Because much of Japanese vocabulary is composed of Chinese characters that have a visual meaning completely independent of any phonetic pronunciation, it's relatively easy to combine these kanji together to create a new word, one whose meaning is quite clear to process and comprehend, even if you're not exactly sure how it's supposed to be said by your lips. (This is also why both Japanese and Chinese are so useful on Twitter; concepts that would require dozens of characters to express via English can be succintly summed up in these Asian tongues without too much fuss.) An early chapter here focuses on how, exactly, to define the period of time that occurred after the conclusion of the war, during the American occupation.
The chapter's heading, translated, would read something like: "The War That Was Lost? The War That Was Finished?"
Admittedly, in English, this chapter-heading reads (and sounds) rather awkward and confusing, but in the Japanese language, the distinction between the two terms has certain implications for how one should linguistically (and thereby historically, intellectually and even emotionally) process the events that followed Hiroshima and Nagasaki's final booms of intent.
"The War That Was Lost" requires seventeen alphabetical characers in English, but in Japanese, we need only two pictographs -- one representig 'lost'. the other representing 'war'. You slot those two babies together, and you get the word 'haisen', which literally means 'lost war'. The next part of the chapter in question, namely 'The War That Was Finished', is also composed of two Chinese characters, one meaning 'end', the other signifying 'war'. Combine these pair of kanji, and we're left with 'shusen', which translates as 'finished war'.
So the chapter poses this dilemma: Is it better to refer to this war as a 'lost war', or a 'finished war'?
In English, such a problem most likely wouldn't even come up, because there's any number of ways in wihch one can refer to events that chronologically follow the conclusion of a war, and it's not all that important to rigidly define how such a period of time should be classified and represented. For example, the United States, by pretty much unanimous agreement, lost the Vietnam War, yet when historians, journalists, novelists or laymen refer to that time, they could choose to say 'post-Vietnam', or 'after the war', or any other number of rather innocuous expressions. The Japanese, too, have a phrase for 'postwar' -- 'sengo' -- which literally means 'after the war', and it's also in common usage in the media and textbooks, but there's a larger linguistic issue at stake regarding the problem that this chapter is gingerly trying to explore.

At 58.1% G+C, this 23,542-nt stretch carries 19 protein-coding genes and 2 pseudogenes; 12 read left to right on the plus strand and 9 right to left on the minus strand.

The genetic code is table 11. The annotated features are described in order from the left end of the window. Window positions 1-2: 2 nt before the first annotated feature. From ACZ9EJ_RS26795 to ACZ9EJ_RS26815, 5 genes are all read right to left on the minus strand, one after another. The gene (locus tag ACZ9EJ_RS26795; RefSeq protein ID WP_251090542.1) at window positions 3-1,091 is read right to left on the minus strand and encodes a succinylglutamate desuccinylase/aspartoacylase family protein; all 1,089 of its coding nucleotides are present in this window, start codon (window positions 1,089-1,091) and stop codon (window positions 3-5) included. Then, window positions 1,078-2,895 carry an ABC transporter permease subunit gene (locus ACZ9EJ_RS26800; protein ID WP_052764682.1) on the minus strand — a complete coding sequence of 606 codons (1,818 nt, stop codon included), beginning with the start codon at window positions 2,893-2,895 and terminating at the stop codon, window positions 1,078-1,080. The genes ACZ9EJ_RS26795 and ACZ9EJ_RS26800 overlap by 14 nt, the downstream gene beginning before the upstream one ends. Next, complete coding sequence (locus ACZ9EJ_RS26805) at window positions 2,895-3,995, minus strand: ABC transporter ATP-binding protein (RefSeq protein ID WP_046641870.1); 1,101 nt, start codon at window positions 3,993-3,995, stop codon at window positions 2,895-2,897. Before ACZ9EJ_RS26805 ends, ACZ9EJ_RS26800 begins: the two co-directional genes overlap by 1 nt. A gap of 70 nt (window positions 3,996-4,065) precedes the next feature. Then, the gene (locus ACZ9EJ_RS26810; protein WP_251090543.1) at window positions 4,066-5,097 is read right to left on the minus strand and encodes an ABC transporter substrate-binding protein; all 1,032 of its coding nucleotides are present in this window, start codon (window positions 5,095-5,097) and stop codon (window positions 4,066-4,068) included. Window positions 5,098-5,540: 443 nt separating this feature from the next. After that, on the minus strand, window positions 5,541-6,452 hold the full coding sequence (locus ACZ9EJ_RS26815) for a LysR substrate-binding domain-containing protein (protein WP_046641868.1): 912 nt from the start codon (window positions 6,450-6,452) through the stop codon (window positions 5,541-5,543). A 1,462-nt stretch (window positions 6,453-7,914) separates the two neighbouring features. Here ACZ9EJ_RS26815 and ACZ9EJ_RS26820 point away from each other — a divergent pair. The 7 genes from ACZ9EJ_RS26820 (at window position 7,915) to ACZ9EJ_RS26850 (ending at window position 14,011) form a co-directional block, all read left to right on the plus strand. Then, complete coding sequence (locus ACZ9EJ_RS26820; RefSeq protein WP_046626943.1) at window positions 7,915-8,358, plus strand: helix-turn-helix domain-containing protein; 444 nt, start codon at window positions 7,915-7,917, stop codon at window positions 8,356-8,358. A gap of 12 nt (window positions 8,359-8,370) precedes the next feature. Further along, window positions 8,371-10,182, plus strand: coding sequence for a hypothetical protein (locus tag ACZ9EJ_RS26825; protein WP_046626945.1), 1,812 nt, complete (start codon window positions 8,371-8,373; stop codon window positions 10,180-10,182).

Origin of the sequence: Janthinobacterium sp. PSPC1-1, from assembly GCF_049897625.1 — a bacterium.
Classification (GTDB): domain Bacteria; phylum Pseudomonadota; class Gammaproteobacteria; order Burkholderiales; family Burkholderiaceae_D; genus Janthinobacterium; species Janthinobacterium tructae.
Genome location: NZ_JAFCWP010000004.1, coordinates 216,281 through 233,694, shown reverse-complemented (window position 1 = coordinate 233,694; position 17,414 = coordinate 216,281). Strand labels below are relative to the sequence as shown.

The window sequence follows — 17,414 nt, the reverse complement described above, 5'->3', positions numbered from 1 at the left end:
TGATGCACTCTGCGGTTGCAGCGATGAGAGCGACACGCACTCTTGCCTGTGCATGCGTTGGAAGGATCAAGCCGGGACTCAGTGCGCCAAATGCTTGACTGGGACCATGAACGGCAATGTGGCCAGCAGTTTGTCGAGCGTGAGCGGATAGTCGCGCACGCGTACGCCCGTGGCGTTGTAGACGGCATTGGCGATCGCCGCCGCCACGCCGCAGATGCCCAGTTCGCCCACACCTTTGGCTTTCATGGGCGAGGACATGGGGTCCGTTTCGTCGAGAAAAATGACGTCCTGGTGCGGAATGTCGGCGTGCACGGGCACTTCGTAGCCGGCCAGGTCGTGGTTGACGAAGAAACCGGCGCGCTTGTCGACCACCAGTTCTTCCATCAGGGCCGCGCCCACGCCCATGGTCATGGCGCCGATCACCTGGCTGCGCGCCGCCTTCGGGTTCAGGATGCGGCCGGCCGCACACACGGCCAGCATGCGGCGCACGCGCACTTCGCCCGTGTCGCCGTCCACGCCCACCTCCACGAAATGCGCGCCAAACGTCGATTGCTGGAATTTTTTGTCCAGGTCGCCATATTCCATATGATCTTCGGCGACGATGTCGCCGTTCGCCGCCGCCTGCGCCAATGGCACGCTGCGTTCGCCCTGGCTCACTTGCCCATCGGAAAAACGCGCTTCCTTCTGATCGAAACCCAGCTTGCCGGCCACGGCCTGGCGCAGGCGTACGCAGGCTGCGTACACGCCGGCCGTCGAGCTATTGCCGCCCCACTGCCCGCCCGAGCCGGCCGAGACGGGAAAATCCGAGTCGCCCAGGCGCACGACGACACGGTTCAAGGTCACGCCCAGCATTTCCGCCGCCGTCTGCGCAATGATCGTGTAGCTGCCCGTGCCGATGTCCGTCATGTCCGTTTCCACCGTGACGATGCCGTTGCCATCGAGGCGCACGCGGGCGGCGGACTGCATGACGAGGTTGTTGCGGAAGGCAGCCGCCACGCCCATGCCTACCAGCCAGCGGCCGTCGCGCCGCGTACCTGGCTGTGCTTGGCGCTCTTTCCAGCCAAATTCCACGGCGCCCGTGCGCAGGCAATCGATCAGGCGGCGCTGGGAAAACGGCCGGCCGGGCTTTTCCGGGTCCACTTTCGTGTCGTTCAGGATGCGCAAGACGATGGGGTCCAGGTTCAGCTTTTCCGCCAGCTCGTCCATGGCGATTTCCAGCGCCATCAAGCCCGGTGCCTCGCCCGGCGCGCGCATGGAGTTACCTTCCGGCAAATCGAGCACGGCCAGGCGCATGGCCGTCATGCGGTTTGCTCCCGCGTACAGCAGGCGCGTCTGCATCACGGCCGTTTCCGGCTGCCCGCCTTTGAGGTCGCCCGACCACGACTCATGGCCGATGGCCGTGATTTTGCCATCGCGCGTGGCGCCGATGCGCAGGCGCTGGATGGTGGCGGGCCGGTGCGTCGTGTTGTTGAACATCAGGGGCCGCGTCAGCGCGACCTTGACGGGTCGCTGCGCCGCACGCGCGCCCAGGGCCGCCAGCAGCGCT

To wit, he Japanese language seems to require a kind of solidity and squareness that English does not require. By that I mean, the very nature of kanji (those pictorial characters imported long ago from China) implies a fixedness -- these images are pictorial, and they have distinct meanings. You join one 'meaning' with another 'meaning' and a third 'meaning' is created; it's a very logical, cohesive process, resulting in a rigid definition that allows no leeway or slant. It's thus ironic that Japanese is considered (rightly so) a very vague language, but it is, paradoxically, the concrete nature of their expressions that allows such ambiguity to surface.
When you're language is flexible and loosey-goosey and can boogie-woogie like English, you can slip and slide all over the place, and in that relaxed mode of expression, any number of interpretations of thought can be processed and discussed. In Japanese, the use of kanji, more often than not, creates a kind of codified standard that says 'this means THIS', period. By employing these terms, one thereby becomes sort of stuck. It means what it means; it is what it is. Yet it's because of this solidity that one can then allow a door of interpretation to be opened, because ten different people might hear or read this same expression, and thus come away with ten alternate beliefs in what is being said. By being so broadly direct, the listener or reader is forced to ponder what other ambiguities might exist underneath such firmness.